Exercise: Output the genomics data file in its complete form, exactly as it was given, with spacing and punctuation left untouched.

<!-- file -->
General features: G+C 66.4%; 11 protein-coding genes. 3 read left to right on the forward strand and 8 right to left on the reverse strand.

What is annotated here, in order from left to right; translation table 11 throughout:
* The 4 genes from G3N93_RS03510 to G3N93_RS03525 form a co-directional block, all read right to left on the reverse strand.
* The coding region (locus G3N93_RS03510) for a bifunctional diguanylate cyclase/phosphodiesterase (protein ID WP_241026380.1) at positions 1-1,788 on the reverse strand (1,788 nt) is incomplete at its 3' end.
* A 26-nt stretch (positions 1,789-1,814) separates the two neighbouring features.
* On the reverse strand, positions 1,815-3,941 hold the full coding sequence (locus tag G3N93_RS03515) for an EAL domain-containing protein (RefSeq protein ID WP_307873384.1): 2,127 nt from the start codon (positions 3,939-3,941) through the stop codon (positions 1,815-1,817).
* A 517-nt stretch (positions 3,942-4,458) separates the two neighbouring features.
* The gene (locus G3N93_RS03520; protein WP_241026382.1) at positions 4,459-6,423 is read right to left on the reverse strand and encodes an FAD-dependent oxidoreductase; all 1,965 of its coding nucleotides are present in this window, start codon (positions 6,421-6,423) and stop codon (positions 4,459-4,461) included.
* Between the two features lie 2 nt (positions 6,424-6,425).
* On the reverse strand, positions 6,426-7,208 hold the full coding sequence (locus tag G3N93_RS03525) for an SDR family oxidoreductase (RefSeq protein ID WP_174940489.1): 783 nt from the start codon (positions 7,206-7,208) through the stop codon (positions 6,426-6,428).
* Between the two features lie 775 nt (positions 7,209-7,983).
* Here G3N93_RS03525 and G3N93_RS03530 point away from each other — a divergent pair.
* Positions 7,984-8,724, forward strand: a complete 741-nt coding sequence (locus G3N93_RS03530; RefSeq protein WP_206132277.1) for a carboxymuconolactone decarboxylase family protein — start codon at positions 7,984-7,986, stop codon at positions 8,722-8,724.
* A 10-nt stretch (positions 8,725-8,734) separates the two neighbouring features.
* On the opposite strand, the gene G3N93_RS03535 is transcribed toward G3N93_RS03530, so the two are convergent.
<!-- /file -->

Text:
General features: G+C 66.4%; 11 protein-coding genes. 3 read left to right on the forward strand and 8 right to left on the reverse strand.

What is annotated here, in order from left to right; translation table 11 throughout:
* The 4 genes from G3N93_RS03510 to G3N93_RS03525 form a co-directional block, all read right to left on the reverse strand.
* The coding region (locus G3N93_RS03510) for a bifunctional diguanylate cyclase/phosphodiesterase (protein ID WP_241026380.1) at positions 1-1,788 on the reverse strand (1,788 nt) is incomplete at its 3' end.
* A 26-nt stretch (positions 1,789-1,814) separates the two neighbouring features.
* On the reverse strand, positions 1,815-3,941 hold the full coding sequence (locus tag G3N93_RS03515) for an EAL domain-containing protein (RefSeq protein ID WP_307873384.1): 2,127 nt from the start codon (positions 3,939-3,941) through the stop codon (positions 1,815-1,817).
* A 517-nt stretch (positions 3,942-4,458) separates the two neighbouring features.
* The gene (locus G3N93_RS03520; protein WP_241026382.1) at positions 4,459-6,423 is read right to left on the reverse strand and encodes an FAD-dependent oxidoreductase; all 1,965 of its coding nucleotides are present in this window, start codon (positions 6,421-6,423) and stop codon (positions 4,459-4,461) included.
* Between the two features lie 2 nt (positions 6,424-6,425).
* On the reverse strand, positions 6,426-7,208 hold the full coding sequence (locus tag G3N93_RS03525) for an SDR family oxidoreductase (RefSeq protein ID WP_174940489.1): 783 nt from the start codon (positions 7,206-7,208) through the stop codon (positions 6,426-6,428).
* Between the two features lie 775 nt (positions 7,209-7,983).
* Here G3N93_RS03525 and G3N93_RS03530 point away from each other — a divergent pair.
* Positions 7,984-8,724, forward strand: a complete 741-nt coding sequence (locus G3N93_RS03530; RefSeq protein WP_206132277.1) for a carboxymuconolactone decarboxylase family protein — start codon at positions 7,984-7,986, stop codon at positions 8,722-8,724.
* A 10-nt stretch (positions 8,725-8,734) separates the two neighbouring features.
* On the opposite strand, the gene G3N93_RS03535 is transcribed toward G3N93_RS03530, so the two are convergent.